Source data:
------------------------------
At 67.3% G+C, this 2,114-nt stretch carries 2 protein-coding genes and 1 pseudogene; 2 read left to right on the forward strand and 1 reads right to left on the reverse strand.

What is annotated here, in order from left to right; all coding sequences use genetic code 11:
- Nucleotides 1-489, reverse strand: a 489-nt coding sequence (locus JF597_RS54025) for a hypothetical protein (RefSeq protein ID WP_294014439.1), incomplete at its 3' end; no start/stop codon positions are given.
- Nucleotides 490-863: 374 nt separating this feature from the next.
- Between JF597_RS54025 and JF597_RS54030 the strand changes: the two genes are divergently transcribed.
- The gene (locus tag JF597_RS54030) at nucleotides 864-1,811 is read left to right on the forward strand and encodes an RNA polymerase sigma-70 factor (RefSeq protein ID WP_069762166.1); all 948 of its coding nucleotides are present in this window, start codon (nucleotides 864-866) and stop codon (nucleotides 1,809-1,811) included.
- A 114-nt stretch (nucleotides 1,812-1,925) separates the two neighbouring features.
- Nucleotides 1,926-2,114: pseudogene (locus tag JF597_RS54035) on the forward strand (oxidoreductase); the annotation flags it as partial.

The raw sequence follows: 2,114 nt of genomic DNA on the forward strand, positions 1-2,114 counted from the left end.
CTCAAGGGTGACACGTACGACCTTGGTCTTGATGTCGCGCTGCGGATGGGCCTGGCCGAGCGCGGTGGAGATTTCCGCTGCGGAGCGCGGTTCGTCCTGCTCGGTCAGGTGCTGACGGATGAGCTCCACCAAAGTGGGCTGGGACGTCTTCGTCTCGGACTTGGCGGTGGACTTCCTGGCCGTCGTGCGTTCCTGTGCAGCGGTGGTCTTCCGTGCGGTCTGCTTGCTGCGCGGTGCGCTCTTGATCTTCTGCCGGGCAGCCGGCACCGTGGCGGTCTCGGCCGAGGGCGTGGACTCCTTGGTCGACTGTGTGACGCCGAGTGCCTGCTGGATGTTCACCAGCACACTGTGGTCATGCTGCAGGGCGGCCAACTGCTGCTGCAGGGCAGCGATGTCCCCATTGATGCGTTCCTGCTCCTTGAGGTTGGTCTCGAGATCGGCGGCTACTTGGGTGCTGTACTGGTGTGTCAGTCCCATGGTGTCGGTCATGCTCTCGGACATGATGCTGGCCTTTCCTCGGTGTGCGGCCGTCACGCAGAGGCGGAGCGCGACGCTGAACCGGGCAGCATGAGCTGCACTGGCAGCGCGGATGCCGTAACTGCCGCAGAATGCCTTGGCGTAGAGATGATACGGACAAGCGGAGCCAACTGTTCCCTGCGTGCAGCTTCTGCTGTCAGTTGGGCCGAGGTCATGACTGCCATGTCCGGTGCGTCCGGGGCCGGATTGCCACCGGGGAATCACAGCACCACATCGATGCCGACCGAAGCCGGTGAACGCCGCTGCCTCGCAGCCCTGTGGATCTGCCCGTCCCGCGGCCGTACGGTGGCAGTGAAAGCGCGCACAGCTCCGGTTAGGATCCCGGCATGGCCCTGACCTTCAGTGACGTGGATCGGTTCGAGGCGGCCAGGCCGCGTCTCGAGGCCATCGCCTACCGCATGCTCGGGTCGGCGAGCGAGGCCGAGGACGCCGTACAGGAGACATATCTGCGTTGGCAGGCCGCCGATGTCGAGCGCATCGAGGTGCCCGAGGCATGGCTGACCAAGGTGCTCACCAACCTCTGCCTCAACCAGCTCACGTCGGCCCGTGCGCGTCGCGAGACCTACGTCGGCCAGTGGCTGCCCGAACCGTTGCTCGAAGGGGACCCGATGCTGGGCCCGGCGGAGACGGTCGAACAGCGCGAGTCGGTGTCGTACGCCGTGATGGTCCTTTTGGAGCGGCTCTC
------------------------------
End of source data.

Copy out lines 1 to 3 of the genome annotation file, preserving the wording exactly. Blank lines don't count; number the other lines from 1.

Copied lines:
At 67.3% G+C, this 2,114-nt stretch carries 2 protein-coding genes and 1 pseudogene; 2 read left to right on the forward strand and 1 reads right to left on the reverse strand.

What is annotated here, in order from left to right; all coding sequences use genetic code 11:
- Nucleotides 1-489, reverse strand: a 489-nt coding sequence (locus JF597_RS54025) for a hypothetical protein (RefSeq protein ID WP_294014439.1), incomplete at its 3' end; no start/stop codon positions are given.